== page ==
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Translating the Art of Medicine

When Maggie Scribner (PH ‘23) walked onto BYU’s campus for the first time, she dreamed of becoming a physician assistant (PA). But for Scribner, pursuing medicine is more than just a career. “I feel the drive to study medicine and to practice medicine [is] more like a calling than anything else,” she reflects.

With this passion for medicine and a desire to serve the Spanish-speaking demographic, Scribner conducted a thought-provoking qualitative study, showing that while medical interpreters are theoretically available to Spanish-speaking patients, there are many obstacles to their ideal use. Her research, "Bridging the Language Barrier—A Qualitative Analysis of Spanish Medical Interpretation between Medical Professionals and Patients,'' won first place for Public Health in the 2023 College Undergraduate Research Awards (CURA).

Noticing Gaps

It was during her first semester in public health classes that Scribner was surprised to learn that "your zip code matters more than your genetic code.” She came to understand that socioeconomic status can determine your life expectancy and health outcomes even more than your genetics.

An older man, dark mustache, black baseball cap, and medium toned skin, holds a little girl in green dress who has her head on his shoulder (positioned behind his head). The man seems to be wearing a gray sweater. The background is blurred with lights above and figures of people.
Photo by OC Gonzalez on Unsplash

With this new awareness, Scribner's eyes were open to see consistent gaps in the care for Spanish-speaking patients (who often held a lower socioeconomic status), while she worked as an emergency room tech. There are over 16 million Spanish speakers in the US who have Limited English Proficiency (LEP), according to the US Census Bureau. Scribner knew that professional medical interpretation was available to LEP patients, but many were being treated without an interpreter. This observation inspired her to assemble an award-winning qualitative study that doubled as her honors thesis.

Garnering public health professor Robbie Chaney’s assistance, she decided to conduct her research by interviewing emergency department nurses and Spanish speakers about their healthcare experiences. Through her interviews, Scribner discovered several recurring themes, identifying what made utilizing interpretation services difficult.

Both medical professionals and patients expressed concern that often medical interpreters do not accurately translate—using the incorrect medical terms or becoming too emotionally involved in the conversation. Interviewees also described the effects of family dynamics on Spanish-speaking patients. While patients feel more comfortable when a family member interprets for them, medical providers expressed concern that family members often misinterpret medical concepts and make it difficult to understand the patients’ perspective.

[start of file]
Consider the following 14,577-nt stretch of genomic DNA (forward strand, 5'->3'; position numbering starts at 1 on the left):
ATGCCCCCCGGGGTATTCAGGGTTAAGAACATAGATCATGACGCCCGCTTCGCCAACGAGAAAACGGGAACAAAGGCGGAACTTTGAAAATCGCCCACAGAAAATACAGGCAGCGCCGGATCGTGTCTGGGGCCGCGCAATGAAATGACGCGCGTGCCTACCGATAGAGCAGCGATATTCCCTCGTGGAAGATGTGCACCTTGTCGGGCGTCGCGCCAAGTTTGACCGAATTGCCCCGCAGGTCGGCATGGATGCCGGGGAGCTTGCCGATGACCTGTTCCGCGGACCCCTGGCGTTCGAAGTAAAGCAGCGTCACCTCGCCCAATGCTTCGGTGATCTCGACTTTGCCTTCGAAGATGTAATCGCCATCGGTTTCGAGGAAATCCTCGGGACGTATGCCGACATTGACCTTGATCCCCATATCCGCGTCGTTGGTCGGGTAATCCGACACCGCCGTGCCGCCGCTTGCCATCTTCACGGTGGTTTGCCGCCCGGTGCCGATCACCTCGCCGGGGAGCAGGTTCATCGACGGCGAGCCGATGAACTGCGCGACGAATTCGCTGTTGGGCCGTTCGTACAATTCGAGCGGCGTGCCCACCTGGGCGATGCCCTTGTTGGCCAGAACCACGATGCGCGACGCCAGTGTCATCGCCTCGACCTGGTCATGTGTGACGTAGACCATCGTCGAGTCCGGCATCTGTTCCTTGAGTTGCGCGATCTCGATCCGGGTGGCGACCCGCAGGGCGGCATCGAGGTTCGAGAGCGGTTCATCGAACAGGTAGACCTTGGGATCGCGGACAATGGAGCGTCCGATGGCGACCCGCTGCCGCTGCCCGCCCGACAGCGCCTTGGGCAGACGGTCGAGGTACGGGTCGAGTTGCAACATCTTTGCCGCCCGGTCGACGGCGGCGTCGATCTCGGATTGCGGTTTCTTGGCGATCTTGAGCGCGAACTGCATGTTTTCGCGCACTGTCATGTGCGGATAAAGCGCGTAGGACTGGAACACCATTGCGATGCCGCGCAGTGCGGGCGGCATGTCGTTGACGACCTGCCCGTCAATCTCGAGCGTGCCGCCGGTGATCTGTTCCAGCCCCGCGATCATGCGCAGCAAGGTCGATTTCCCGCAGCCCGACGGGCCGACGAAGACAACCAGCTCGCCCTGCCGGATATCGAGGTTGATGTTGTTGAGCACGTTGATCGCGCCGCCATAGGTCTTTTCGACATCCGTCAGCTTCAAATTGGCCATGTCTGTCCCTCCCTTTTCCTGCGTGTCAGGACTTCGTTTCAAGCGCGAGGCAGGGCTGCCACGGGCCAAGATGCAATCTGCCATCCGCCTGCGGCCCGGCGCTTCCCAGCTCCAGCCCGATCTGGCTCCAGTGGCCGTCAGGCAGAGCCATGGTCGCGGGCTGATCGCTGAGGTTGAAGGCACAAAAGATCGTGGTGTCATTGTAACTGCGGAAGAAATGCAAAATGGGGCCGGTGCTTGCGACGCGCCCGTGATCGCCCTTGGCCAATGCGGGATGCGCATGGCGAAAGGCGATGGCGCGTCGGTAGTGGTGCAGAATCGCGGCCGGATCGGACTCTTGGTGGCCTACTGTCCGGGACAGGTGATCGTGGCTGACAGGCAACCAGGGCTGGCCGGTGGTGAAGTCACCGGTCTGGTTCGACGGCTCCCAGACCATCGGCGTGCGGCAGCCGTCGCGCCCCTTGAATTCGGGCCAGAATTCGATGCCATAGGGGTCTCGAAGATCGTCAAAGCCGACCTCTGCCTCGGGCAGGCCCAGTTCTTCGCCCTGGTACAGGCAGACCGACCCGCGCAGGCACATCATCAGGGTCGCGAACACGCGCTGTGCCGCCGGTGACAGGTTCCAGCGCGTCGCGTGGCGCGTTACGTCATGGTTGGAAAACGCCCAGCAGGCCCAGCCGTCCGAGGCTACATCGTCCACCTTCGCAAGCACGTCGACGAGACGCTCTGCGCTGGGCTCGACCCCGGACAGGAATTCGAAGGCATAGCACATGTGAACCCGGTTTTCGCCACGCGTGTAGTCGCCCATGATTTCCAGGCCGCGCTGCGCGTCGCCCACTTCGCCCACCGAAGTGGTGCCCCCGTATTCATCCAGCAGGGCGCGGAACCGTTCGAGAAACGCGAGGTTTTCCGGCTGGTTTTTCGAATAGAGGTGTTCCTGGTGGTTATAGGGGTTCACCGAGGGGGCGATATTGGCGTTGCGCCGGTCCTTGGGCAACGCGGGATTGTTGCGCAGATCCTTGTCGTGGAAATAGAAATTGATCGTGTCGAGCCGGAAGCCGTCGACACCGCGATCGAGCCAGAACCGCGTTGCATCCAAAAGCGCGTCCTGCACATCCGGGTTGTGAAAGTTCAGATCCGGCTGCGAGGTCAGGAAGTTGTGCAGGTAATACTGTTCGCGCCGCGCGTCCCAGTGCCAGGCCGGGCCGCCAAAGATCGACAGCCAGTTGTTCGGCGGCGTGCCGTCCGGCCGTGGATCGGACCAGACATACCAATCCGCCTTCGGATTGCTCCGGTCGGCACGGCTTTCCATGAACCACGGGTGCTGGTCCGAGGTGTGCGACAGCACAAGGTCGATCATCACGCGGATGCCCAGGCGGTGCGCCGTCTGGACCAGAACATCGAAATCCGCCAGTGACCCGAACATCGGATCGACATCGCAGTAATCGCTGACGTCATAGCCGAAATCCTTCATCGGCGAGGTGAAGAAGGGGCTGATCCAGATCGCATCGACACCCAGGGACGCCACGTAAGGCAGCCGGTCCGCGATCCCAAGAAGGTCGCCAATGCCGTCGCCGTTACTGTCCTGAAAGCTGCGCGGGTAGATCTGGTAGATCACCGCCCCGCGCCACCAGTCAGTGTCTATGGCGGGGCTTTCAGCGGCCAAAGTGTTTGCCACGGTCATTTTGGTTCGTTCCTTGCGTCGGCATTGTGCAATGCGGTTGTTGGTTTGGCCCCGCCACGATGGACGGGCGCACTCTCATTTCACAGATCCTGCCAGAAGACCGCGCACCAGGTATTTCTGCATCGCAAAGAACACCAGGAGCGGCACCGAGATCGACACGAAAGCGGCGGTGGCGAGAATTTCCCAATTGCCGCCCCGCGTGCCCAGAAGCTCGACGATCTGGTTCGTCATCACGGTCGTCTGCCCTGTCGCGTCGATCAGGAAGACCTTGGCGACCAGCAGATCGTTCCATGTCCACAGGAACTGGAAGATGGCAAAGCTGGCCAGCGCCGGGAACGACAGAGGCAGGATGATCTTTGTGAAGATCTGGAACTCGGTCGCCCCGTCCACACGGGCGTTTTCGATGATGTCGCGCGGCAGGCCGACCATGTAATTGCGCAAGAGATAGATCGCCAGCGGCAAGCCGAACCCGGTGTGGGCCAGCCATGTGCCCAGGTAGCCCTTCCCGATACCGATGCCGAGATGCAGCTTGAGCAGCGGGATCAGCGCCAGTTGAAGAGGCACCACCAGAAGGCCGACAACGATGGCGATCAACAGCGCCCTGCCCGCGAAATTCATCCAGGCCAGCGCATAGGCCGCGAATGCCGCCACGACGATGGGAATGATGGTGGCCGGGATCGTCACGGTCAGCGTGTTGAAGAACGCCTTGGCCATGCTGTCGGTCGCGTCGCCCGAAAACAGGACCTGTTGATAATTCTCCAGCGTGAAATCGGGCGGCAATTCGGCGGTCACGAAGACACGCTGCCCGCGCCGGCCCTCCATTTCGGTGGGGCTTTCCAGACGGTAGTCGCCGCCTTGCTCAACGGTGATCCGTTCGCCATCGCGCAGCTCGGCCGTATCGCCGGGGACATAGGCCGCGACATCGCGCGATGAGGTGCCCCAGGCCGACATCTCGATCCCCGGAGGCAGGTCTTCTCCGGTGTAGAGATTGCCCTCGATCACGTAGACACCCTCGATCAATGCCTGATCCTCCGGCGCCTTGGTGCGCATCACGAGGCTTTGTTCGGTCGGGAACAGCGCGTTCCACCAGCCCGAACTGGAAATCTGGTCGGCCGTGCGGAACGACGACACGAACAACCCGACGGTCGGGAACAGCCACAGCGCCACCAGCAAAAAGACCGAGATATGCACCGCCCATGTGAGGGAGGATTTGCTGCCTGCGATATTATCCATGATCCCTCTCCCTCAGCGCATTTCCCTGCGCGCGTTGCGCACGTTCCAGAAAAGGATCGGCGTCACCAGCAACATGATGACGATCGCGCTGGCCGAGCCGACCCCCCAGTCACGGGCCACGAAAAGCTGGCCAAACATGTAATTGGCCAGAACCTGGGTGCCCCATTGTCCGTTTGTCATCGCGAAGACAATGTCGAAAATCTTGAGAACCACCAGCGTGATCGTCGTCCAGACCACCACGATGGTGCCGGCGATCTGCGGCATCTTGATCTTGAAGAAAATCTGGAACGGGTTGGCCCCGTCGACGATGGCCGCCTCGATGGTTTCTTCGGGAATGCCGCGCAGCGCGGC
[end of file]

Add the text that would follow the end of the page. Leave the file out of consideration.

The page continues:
There are over 40 million Spanish speakers in the U.S. and around 16 million of them have limited English proficiency (LEP).

Timing Challenges

Scribner highlights that one of the greatest challenges voiced by interviewees was the “time-related challenges of language services.” Medical staff do all they can to meet the interpretation needs of their patients, but it can take up to 30 minutes for a medical interpreter to arrive where they are needed.

Delays in getting an interpreter can significantly disrupt a hospital’s workflow and, most importantly, delay patient treatment. A sobering example came up in one of Scribner’s interviews. A nurse recounted a time when a patient came in with stroke symptoms. Strokes must be treated quickly, but because the medical team was waiting for an interpreter, the patient sat in the waiting room for over 15 minutes. Such a delay in treatment can have life-altering consequences for a patient.

The Art of Medicine

Scribner describes her desire to practice medicine as not only a professional pursuit, but a spiritual one. “[It] feels like what God would want me to do is to take care of people on their worst days,” she reflects.

Scribner (center), red curly hair and light skin, poses in a white medical coat, orange shirt and black pants in front of trees (right and center) and a metal bridge (left).
Photo by Maggie Scribner

Scribner articulates that what is often lost in the practice of medicine is the art of medicine. “When I think about the art of medicine,” she considers, “it's about listening to people; it's about helping people feel heard.” That’s hard to do when the patient and medical provider are not fully understanding each other.

Shedding light on obstacles to the care of LEP patients is just one part of Scribner’s efforts to offer effective and compassionate treatment to those who need it most. Now attending PA school at the University of Utah, Scribner is well on her way to providing compassionate and Christ-like care as a medical professional.